LGBTQIA+, The World

India’s only openly gay prince is on a crusade to help the LGBTQ+ community

Prince Gohil broke the norm in a country where people are killed for having unorthodox opinions.

Prince Manvendra Singh Gohil, India’s only openly gay prince is welcoming the LGBTQ community with open arms by declaring that his palace will be a safe haven for the LGBTQ community. The prince defied all odds by coming out in 2006. And turns out, royalty really doesn’t change much about mentalities.

Proof? Singh was disowned by his parents.

But unlike most, finances were not a problem for him. So Singh decided to generously open his 15-acre palace grounds to LGBTQ people and their allies in a country where same-sex relationships are deemed illegal and punishable by law because they apparently “go against the order of nature.”

The Prince also runs a charity called The Lakshya Trust which aims to provide counseling, clinical services, and support groups to gay and bisexual men across India.

It’s insanely refreshing to see such benevolence towards the underrepresented groups in our global desi community. In lieu of complaining about his own troubles, he is paving the way to make sure LGBTQ people without financial and emotional support don’t have to face the aftermath of societal scrutiny and getting disowned by loved ones. Such prodigality is seen very rarely in third world countries like India or even in places across the US, but I must say, seeing Singh being courageous enough to break the norm in a country where anyone with unorthodox opinions is severely punished, is beyond inspiring.

The Indo-Pak subcontinent desperately needs more people like him who use their power towards the betterment of those whose voices are suppressed.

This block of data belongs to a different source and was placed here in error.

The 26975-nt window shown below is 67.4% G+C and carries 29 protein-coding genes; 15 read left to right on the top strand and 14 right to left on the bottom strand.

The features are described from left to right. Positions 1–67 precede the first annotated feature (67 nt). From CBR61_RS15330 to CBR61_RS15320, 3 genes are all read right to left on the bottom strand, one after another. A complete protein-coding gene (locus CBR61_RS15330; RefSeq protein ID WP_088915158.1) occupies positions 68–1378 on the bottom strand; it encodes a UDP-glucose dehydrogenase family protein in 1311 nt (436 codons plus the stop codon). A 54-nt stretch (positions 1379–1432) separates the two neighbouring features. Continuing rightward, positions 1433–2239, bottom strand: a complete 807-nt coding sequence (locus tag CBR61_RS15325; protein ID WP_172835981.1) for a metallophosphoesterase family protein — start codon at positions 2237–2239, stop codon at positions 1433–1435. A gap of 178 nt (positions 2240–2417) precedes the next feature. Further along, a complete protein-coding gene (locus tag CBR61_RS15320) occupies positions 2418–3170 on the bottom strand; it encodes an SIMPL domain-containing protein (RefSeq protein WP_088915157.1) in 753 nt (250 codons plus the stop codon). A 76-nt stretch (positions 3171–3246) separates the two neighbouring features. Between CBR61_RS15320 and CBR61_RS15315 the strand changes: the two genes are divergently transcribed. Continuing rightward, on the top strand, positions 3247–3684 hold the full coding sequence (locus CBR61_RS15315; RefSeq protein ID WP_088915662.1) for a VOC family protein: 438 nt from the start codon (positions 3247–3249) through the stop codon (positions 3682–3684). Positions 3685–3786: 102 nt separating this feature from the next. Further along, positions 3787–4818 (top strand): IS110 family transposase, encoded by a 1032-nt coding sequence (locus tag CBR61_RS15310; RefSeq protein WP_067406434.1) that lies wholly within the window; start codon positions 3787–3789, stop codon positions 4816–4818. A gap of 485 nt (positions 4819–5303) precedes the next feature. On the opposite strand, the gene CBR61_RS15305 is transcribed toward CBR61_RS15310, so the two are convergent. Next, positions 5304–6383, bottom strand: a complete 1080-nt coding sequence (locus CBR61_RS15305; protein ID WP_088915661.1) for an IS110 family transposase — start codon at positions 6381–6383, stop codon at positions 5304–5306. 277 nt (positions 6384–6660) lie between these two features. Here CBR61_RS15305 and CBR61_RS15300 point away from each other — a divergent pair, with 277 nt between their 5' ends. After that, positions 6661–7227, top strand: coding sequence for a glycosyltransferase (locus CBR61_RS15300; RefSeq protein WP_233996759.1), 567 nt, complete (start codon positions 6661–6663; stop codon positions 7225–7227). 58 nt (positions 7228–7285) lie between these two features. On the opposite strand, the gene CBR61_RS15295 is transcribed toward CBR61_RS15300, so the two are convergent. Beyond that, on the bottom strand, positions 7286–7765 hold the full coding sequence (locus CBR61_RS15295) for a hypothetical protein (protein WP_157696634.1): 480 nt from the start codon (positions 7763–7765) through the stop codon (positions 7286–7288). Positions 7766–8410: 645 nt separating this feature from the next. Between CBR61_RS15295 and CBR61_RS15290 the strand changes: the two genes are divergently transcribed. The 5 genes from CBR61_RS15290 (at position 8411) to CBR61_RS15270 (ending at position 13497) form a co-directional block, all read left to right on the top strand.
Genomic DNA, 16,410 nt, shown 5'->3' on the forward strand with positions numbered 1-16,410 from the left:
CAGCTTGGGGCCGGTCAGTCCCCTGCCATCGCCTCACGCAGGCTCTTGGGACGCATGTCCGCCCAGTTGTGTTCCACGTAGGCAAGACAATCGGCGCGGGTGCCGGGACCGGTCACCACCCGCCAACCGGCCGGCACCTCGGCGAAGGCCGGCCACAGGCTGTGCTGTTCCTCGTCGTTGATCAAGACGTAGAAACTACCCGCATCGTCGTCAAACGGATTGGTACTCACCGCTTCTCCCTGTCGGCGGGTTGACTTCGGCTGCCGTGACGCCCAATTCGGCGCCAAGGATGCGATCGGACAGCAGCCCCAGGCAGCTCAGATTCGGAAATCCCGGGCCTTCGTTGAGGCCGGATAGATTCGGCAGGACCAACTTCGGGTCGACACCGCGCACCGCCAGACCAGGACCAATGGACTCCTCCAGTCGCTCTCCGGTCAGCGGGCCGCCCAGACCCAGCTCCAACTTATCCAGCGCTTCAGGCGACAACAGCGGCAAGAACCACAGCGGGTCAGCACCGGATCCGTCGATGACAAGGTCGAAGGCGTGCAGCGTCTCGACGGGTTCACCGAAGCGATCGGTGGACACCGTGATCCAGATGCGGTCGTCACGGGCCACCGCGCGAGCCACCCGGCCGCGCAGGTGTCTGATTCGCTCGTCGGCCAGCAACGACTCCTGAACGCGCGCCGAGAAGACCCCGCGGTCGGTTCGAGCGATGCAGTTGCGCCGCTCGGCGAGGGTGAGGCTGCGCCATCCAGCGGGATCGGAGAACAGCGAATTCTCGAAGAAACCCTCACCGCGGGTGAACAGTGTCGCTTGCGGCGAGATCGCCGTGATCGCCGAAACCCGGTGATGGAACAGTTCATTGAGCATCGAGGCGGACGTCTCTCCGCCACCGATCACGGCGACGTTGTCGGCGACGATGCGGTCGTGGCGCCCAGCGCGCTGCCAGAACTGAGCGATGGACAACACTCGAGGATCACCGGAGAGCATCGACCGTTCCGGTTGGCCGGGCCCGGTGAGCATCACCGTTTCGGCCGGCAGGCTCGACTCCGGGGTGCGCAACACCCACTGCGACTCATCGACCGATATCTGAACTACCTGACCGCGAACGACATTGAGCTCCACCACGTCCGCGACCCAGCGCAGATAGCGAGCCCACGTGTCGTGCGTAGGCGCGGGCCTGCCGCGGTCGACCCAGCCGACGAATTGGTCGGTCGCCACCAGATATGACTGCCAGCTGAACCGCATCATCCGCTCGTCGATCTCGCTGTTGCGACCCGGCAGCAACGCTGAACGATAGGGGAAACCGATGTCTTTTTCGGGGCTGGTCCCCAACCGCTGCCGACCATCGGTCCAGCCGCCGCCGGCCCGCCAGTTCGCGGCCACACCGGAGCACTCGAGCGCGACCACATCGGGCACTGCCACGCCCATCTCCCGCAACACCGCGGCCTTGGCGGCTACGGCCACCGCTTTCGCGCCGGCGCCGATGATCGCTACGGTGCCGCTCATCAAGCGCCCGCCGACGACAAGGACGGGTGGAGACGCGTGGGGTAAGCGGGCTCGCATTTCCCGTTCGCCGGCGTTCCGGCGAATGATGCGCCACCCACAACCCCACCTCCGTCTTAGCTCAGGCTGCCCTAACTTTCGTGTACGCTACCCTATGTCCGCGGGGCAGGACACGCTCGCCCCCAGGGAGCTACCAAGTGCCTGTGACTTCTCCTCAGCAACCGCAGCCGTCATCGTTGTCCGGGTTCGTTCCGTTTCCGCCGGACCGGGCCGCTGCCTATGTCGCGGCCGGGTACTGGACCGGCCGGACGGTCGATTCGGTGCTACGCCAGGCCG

But just like any person, who dares to break the norm, Singh faced many hardships.

The Prince was forced into marriage back in 1991, but has since stated the relationship was a “total disaster” and that was obvious as said relationship resulted in divorce a year later, in 1992. Unbeknownst to him, it would take another decade of living an oppressed life before he could acknowledge his sexuality. In 2002, he suffered a mental breakdown, after years of living in self-imposed isolation. Because of which, he finally confided in his doctor about his sexuality. Speaking of his experience, Singh said:

“I was struggling and striving to be ‘normal.’ I never knew and nobody told me that I was gay and that this itself is normal and will not change. That this is what is called homosexuality and it is not a disease.”

Sadly, Gohil is just one of the countless men who has been pressured into mixed-orientation marriages by societal and religious restrictions. These men have to live the majority of their lives in deafening amounts of silence because if and when they speak up for themselves, the so-called honor and repute of their loved ones will be at stake which will, in turn, force them to disown the gay man. So not only are they left feeling immensely helpless, but guilty, too.

So much that according to The Suicide Prevention Resource Centre, between 5%-10% of LGBTQ+ youth have attempted suicide. A rate, that is, 1.5-3 times higher than heterosexual youth. A research carried out by The Trevor Project shines a light on the fact that victimization, such as physical or verbal harassment, increases the likelihood of self-harming behavior by 2.5 times on average, in LGBTQ+ individuals.

Another heartbreaking reason why countless LGBTQ+ people in South Asia put an end to their lives is that they know they’ll be killed, whipped, imprisoned, or all the three, mercilessly by the governments of their respective countries. Some of the stricter countries include Brunei, Singapore, Myanmar, and Malaysia.

But all these statistics are of no use unless we start taking them seriously. Parents, siblings, friends, and relatives of such individuals need to learn how to be kind towards them and come to terms with the fact that it is impossible for one’s sexuality to be “treated” or “cured”.

All people are born a certain way and it is incumbent upon us to make them feel like they belong, regardless of how they identify.

So let’s all try and work to build a more kind and loving future, because if Indian royalty can do it, why can’t you?